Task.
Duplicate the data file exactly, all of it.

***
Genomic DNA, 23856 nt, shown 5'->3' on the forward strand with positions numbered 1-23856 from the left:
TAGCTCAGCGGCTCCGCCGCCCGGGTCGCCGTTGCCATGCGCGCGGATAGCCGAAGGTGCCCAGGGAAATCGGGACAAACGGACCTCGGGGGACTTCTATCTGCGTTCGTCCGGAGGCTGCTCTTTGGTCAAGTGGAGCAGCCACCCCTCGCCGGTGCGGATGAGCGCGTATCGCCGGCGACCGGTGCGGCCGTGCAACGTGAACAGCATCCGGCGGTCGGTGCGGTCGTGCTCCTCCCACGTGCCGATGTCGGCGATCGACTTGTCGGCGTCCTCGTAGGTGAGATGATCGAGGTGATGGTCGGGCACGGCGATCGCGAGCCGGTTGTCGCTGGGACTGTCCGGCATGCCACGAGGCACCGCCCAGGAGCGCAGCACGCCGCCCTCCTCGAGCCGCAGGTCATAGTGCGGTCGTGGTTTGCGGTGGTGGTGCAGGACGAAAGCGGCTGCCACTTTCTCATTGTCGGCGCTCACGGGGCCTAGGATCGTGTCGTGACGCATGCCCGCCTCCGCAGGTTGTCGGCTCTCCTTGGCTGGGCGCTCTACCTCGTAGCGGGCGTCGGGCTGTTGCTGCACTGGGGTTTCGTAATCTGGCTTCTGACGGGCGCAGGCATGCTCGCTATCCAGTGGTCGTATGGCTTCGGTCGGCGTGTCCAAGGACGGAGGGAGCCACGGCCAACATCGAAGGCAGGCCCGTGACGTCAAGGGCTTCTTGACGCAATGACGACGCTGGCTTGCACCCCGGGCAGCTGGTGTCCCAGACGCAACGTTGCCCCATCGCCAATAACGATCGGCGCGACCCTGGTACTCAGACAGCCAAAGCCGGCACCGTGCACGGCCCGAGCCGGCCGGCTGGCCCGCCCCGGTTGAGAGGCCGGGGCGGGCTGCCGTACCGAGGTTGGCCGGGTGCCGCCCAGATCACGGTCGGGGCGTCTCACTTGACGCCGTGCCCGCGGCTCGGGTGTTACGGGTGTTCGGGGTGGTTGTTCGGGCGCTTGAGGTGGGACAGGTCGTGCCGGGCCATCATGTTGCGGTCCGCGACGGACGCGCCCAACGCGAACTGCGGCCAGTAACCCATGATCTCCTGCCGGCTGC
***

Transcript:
Genomic DNA, 23856 nt, shown 5'->3' on the forward strand with positions numbered 1-23856 from the left:
TAGCTCAGCGGCTCCGCCGCCCGGGTCGCCGTTGCCATGCGCGCGGATAGCCGAAGGTGCCCAGGGAAATCGGGACAAACGGACCTCGGGGGACTTCTATCTGCGTTCGTCCGGAGGCTGCTCTTTGGTCAAGTGGAGCAGCCACCCCTCGCCGGTGCGGATGAGCGCGTATCGCCGGCGACCGGTGCGGCCGTGCAACGTGAACAGCATCCGGCGGTCGGTGCGGTCGTGCTCCTCCCACGTGCCGATGTCGGCGATCGACTTGTCGGCGTCCTCGTAGGTGAGATGATCGAGGTGATGGTCGGGCACGGCGATCGCGAGCCGGTTGTCGCTGGGACTGTCCGGCATGCCACGAGGCACCGCCCAGGAGCGCAGCACGCCGCCCTCCTCGAGCCGCAGGTCATAGTGCGGTCGTGGTTTGCGGTGGTGGTGCAGGACGAAAGCGGCTGCCACTTTCTCATTGTCGGCGCTCACGGGGCCTAGGATCGTGTCGTGACGCATGCCCGCCTCCGCAGGTTGTCGGCTCTCCTTGGCTGGGCGCTCTACCTCGTAGCGGGCGTCGGGCTGTTGCTGCACTGGGGTTTCGTAATCTGGCTTCTGACGGGCGCAGGCATGCTCGCTATCCAGTGGTCGTATGGCTTCGGTCGGCGTGTCCAAGGACGGAGGGAGCCACGGCCAACATCGAAGGCAGGCCCGTGACGTCAAGGGCTTCTTGACGCAATGACGACGCTGGCTTGCACCCCGGGCAGCTGGTGTCCCAGACGCAACGTTGCCCCATCGCCAATAACGATCGGCGCGACCCTGGTACTCAGACAGCCAAAGCCGGCACCGTGCACGGCCCGAGCCGGCCGGCTGGCCCGCCCCGGTTGAGAGGCCGGGGCGGGCTGCCGTACCGAGGTTGGCCGGGTGCCGCCCAGATCACGGTCGGGGCGTCTCACTTGACGCCGTGCCCGCGGCTCGGGTGTTACGGGTGTTCGGGGTGGTTGTTCGGGCGCTTGAGGTGGGACAGGTCGTGCCGGGCCATCATGTTGCGGTCCGCGACGGACGCGCCCAACGCGAACTGCGGCCAGTAACCCATGATCTCCTGCCGGCTGC